SAN FRANCISCO, CA—Nesiritide had no effect on renal function and was not associated with worse clinical outcomes in patients with acute decompensated heart failure (ADHF), according to results of a retrospective analysis of the ASCEND-HF trial presented at ACC.13, the American College of Cardiology’s 62nd Scientific Session.

The analysis was conducted to determine whether nesiritide, a recombinant B-type natriuretic peptide with vasodilatory properties, had a possible role in renal toxicity and mortality, said lead study author Vincent M. van Deursen, MD, of the University Medical Centre Groningen, Groningen, The Netherlands.

Dr. van Deursen and colleagues evaluated prevalence and predictors on changes in renal function, association of changes in renal function with clinical outcome, and the effects of nesiritide on renal function.

In ASCEND-HF, 7,141 patients hospitalized with ADHF were randomized to receive either nesiritide or placebo for 24-168 hours in addition to standard of care. “Worsening in renal function” was defined as an increase of serum creatinine of >0.3mg/dL and >25% during hospitalization. Clinical events were the separate and combined end points of death from any cause and rehospitalization for heart failure at 30 days.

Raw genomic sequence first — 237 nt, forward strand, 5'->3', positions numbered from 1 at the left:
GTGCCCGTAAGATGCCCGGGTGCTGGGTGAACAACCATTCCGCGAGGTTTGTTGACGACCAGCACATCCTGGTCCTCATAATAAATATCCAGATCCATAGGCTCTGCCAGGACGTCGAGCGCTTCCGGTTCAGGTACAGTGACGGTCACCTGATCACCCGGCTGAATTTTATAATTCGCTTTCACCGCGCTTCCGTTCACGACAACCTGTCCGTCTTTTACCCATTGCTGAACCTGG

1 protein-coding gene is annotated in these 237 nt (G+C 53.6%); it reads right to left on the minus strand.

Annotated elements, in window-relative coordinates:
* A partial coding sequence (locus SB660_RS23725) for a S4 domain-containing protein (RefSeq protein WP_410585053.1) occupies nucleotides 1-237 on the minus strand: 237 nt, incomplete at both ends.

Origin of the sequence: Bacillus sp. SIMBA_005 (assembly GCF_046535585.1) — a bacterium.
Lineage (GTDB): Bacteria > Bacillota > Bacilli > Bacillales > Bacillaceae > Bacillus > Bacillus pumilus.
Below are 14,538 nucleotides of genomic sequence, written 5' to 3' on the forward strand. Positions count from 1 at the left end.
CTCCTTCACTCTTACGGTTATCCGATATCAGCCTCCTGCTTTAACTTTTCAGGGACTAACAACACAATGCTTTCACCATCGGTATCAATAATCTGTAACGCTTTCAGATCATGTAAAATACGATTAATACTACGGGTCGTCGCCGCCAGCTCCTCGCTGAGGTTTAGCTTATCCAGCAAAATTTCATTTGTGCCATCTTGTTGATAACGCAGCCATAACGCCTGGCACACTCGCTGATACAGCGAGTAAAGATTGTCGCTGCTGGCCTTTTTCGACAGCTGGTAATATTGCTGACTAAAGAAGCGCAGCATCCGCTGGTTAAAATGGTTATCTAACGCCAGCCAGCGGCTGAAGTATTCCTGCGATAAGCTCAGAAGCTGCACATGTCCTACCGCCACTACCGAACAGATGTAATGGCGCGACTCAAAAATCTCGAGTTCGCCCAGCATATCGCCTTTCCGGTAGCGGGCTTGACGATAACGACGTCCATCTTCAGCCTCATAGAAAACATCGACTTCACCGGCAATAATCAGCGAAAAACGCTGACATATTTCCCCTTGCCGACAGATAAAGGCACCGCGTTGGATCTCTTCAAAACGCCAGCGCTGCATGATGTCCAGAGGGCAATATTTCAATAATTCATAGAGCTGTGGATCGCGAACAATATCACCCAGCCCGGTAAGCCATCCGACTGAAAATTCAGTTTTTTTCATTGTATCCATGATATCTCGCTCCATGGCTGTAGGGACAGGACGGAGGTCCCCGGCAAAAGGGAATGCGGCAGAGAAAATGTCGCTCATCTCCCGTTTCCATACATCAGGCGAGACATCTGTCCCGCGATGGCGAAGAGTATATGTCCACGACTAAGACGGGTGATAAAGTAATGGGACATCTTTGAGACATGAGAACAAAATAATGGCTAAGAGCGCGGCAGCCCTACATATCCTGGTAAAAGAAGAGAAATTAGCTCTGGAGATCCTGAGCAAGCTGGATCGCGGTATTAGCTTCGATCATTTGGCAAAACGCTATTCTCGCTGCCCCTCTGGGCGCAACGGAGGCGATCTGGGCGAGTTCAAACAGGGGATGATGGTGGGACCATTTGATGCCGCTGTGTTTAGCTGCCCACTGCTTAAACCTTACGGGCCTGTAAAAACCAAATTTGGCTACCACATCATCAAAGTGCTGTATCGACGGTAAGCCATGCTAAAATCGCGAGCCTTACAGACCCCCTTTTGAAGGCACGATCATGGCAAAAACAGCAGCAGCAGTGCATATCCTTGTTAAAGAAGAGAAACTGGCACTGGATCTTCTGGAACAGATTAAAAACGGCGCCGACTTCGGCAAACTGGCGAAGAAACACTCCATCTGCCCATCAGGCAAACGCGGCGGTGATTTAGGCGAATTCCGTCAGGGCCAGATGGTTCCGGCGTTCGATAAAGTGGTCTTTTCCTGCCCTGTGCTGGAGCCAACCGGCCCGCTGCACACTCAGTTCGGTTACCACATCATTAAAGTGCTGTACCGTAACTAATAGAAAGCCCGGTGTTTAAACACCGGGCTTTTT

In this analysis of 4,708 patients, median baseline creatinine was 1.2mg/dL (range 1.0-1.6), which decreased slightly to a median of 1.1mg/dL (range 0.9-1.5) during hospitalization. Similarly, a slight decrease was seen in the median baseline BUN 25 units (range 18-38) to 24 units (range 7-36) during hospitalization. Changes in both serum creatinine and BUN were similar in nesiritide and placebo-treated patients (P=0.2029 and P=0.4117, respectively).

The frequency of worsening renal function during hospitalization was similar in the nesiritide and placebo group (14.1% and 12.8%, respectively, odds ratio with nesiritide 1.12 [0.95-1.32], P=0.19), and was not associated with rehospitalization or death at 30 days.

However, both baseline creatinine and creatinine at discharge were associated with death or hospitalization (both P<0.001), with the stronger relationship associated with the discharge value (Chi-square 61 vs. 41 for mortality; 118 vs. 108 for the combined endpoint, respectively.

Dr. van Deursen concluded that although nesiritide did not affect renal function, both baseline and discharge renal function were associated with a higher 30-day mortality and re-hospitalization, “while changes in renal function and worsening renal function were not.”